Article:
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The Sound of Thunder

By´╝ÜWilbur Smith

– 1 –

Four years of travel in the roadless wilderness had battered the wagons. Many of the wheel-spokes and disselbooms had been replaced with raw native timber; the canopies were patched until little of the original canvas was visible; the teams were reduced from eighteen to ten oxen each, for there had been predators and sickness to weed them out. But this exhausted little caravan carried the teeth of five hundred elephant; ten tons of ivory; the harvest of Sean Courtney’s rifle; ivory that he would convert into nearly fifteen thousand gold sovereigns once he reached Pretoria.

Once more Sean was a rich man. His clothing was stained and baggy, crudely mended; his boots were worn almost through the uppers and clumsily resoled with raw buffalo hide; a great untrimmed beard covered half his chest and a mane of black hair curled down his neck to where it had been hacked away with blunt scissors above the collar of his coat. But despite his appearance he was rich in ivory, also in gold held for him in the vaults of the Volkskaas Bank in Pretoria.

On a rise of ground beside the road he sat his horse and watched the leisurely plodding approach of his wagons. It is time now for the farm, he thought with satisfaction. Thirty-seven years old, no longer a young man, and it was time to buy the farm. He knew the one he wanted and he knew exactly where he would build the homestead – site it close to the lip of the escarpment so that in the evenings he could sit on the wide stoep and look out across the plain to the Tugela River in the blue distance.

‘Tomorrow early we will reach Pretoria.’ The voice beside him interrupted his dreaming, and Sean moved in the saddle and looked down at the Zulu who squatted beside his horse.

‘It has been a good hunt, Mbejane.’

‘Nkosi, we have killed many elephant.’ Mbejane nodded and Sean noticed for the first time the strands of silver in the woolly cap of his hair. No longer a young man either.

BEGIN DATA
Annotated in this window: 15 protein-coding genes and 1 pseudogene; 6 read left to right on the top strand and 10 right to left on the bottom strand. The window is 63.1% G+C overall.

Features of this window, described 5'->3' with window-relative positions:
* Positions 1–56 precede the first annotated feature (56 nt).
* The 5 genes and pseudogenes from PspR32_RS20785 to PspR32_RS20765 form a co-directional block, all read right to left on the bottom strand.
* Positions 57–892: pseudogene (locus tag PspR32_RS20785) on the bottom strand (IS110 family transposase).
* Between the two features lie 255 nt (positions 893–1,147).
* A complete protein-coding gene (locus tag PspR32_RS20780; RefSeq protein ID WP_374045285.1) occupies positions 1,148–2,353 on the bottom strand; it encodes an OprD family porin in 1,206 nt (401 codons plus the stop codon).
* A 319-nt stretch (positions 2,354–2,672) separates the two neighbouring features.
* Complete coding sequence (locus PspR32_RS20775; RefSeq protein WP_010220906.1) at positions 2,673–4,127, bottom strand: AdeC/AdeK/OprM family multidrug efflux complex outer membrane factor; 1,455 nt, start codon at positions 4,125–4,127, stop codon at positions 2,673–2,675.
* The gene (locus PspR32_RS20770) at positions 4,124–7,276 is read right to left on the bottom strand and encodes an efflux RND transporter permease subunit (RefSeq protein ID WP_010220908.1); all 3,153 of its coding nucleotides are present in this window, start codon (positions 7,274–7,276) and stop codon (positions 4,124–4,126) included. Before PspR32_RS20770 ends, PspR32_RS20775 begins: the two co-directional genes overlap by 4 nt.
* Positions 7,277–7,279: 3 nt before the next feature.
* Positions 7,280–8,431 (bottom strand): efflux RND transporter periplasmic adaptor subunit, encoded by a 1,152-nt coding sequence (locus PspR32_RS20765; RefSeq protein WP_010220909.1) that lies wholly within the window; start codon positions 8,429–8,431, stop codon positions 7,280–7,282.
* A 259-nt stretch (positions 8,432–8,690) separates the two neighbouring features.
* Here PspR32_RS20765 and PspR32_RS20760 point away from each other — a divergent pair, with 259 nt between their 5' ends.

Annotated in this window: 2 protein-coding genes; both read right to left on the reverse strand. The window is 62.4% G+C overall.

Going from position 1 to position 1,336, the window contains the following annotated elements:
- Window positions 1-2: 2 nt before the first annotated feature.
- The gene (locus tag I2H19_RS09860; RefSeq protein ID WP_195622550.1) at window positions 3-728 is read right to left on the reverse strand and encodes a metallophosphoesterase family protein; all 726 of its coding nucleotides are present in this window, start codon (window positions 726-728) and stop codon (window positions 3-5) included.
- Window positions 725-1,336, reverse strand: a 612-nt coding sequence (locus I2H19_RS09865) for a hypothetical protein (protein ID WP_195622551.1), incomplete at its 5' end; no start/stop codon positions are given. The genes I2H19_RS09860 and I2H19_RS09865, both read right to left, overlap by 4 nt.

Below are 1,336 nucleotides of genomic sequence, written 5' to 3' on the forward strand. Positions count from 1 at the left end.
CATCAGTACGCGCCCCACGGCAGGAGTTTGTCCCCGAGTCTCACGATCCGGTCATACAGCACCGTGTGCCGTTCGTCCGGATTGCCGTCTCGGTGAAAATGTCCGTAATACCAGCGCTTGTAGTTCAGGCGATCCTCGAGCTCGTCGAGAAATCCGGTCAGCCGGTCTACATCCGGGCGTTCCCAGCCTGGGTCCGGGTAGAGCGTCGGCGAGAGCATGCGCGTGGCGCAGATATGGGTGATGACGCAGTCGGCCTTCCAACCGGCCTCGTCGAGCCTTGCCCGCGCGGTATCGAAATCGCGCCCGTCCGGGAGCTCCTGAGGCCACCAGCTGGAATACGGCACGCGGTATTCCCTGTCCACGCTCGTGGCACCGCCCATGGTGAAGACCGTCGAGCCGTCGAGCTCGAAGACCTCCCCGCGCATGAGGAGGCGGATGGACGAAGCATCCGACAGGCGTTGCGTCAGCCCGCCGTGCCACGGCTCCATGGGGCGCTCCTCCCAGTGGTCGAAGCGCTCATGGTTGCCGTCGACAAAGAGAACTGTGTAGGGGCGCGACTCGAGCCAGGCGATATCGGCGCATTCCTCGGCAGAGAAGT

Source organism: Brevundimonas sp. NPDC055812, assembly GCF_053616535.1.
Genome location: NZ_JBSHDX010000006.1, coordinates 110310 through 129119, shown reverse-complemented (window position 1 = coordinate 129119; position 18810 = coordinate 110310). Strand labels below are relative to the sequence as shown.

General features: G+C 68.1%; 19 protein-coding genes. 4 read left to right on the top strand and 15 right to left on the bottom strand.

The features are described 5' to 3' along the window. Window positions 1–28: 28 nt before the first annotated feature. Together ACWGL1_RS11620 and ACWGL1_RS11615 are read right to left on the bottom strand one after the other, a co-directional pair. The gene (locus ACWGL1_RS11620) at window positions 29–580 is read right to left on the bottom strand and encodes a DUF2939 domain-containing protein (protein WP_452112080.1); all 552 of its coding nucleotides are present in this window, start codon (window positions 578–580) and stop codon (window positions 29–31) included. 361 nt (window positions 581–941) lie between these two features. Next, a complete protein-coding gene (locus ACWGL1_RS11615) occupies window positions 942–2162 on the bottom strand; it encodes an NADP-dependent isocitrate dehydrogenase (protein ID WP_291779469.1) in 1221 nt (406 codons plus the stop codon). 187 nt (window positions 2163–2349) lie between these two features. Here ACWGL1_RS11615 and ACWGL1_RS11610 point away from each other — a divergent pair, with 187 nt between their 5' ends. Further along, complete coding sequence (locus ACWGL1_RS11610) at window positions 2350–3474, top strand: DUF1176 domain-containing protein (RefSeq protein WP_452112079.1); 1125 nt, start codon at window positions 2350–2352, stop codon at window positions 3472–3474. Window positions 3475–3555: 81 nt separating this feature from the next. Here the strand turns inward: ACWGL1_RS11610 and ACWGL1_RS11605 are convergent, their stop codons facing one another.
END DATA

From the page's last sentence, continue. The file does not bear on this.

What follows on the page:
‘And made many marches,’ Sean went on and Mbejane inclined his head again in grave agreement.

‘A man grows weary of the trek,’ Sean mused aloud. ‘There is a time when he longs to sleep two nights at the same place.’

‘And to hear the singing of his wives as they work the fields.’ Mbejane carried it further. ‘And to watch his cattle come into the kraal at dusk with his sons driving them.’

‘That time has come for both of us, my friend. We are going home to Ladyburg.’

The spears rattled against his raw-hide shield as Mbejane stood up, muscles moved beneath the black velvet of his skin and he lifted his head to Sean and smiled. It was a thing of white teeth and radiance, that smile. Sean had to return it and they grinned at each other like two small boys in a successful bit of mischief.

‘If we push the oxen hard this last day we can reach Pretoria tonight, Nkosi.’

‘Let us make the attempt.’ Sean encouraged him and walked his horse down the slope to intercept the caravan.

As it toiled slowly towards them through the flat white glare of the African morning a commotion started at its rear and spread quickly along the line, the dogs clamoured and the servants shouted encouragement to the rider who raced past them towards the head of the caravan. He lay forward in the saddle, driving the pony with elbows and heels, hat hanging from the leather thong about his neck and black hair ruffled with the speed of his run.

‘That cub roars louder than the lion that sired him,’ grunted Mbejane, but there was a fondness in his expression as he watched the rider reach the leading wagon and drag the pony from full run down on to his haunches.

‘Also he spoils the mouth of every horse he rides.’ Sean’s voice was as harsh as Mbejane’s, but there was the same fond expression in his eyes as he watched his son cut loose the brown body of a springbok from the pommel of his saddle and let it drop into the road beside the wagon. Two of the wagon drivers hurried to retrieve it, and Dirk Courtney kicked his pony and galloped down to where Sean and Mbejane waited beside the road.

‘Only one?’ Sean asked as Dirk checked the pony and circled back to fall in beside him.

‘Oh, no. I got three – three with three shots. The gunboys are bringing the others.’ Offhanded, taking as natural that at nine years of age he should be providing meat for the whole company, Dirk slouched down comfortably in the saddle, holding the reins in one hand and the other resting negligently on his hip in faithful imitation of his father.

Scowling a little to cover the strength of his pride and his love, Sean examined him surreptitiously. The beauty of this boy’s face was almost indecent, the innocence of the eyes and faultless skin should have belonged to a girl. The sun struck ruby sparks from the mass of dark curls, his eyes spaced wide apart were framed with long black lashes and overscored by the delicate lines of the brow. His eyes were emerald and his skin was gold and there were rubies in his hair – a face fashioned by a jewelsmith. Then Sean looked at the mouth and experienced a twinge of uneasiness. The mouth was too big, the lips too wide and soft. The shape of it was wrong – as though it were about to sulk or whine.